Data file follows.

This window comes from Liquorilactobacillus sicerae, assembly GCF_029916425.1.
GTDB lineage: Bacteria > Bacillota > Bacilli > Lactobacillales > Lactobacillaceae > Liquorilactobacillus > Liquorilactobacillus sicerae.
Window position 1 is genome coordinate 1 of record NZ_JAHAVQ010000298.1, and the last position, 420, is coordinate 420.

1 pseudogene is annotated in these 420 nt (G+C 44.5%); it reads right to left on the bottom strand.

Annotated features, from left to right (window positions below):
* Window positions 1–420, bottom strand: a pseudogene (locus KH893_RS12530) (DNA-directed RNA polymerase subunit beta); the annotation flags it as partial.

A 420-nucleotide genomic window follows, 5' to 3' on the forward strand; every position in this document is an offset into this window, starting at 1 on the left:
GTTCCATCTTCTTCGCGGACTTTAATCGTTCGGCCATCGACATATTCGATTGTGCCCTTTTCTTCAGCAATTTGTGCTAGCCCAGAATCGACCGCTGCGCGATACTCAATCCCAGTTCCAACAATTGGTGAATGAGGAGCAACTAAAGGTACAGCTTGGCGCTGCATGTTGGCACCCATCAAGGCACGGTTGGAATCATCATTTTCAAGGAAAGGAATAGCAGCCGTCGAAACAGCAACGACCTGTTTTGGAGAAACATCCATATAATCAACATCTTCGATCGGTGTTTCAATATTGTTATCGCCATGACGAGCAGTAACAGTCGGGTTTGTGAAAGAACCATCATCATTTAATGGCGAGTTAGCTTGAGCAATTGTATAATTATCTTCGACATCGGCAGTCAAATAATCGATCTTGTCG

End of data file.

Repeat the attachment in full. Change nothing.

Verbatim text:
This window comes from Liquorilactobacillus sicerae, assembly GCF_029916425.1.
GTDB lineage: Bacteria > Bacillota > Bacilli > Lactobacillales > Lactobacillaceae > Liquorilactobacillus > Liquorilactobacillus sicerae.
Window position 1 is genome coordinate 1 of record NZ_JAHAVQ010000298.1, and the last position, 420, is coordinate 420.

1 pseudogene is annotated in these 420 nt (G+C 44.5%); it reads right to left on the bottom strand.

Annotated features, from left to right (window positions below):
* Window positions 1–420, bottom strand: a pseudogene (locus KH893_RS12530) (DNA-directed RNA polymerase subunit beta); the annotation flags it as partial.

A 420-nucleotide genomic window follows, 5' to 3' on the forward strand; every position in this document is an offset into this window, starting at 1 on the left:
GTTCCATCTTCTTCGCGGACTTTAATCGTTCGGCCATCGACATATTCGATTGTGCCCTTTTCTTCAGCAATTTGTGCTAGCCCAGAATCGACCGCTGCGCGATACTCAATCCCAGTTCCAACAATTGGTGAATGAGGAGCAACTAAAGGTACAGCTTGGCGCTGCATGTTGGCACCCATCAAGGCACGGTTGGAATCATCATTTTCAAGGAAAGGAATAGCAGCCGTCGAAACAGCAACGACCTGTTTTGGAGAAACATCCATATAATCAACATCTTCGATCGGTGTTTCAATATTGTTATCGCCATGACGAGCAGTAACAGTCGGGTTTGTGAAAGAACCATCATCATTTAATGGCGAGTTAGCTTGAGCAATTGTATAATTATCTTCGACATCGGCAGTCAAATAATCGATCTTGTCG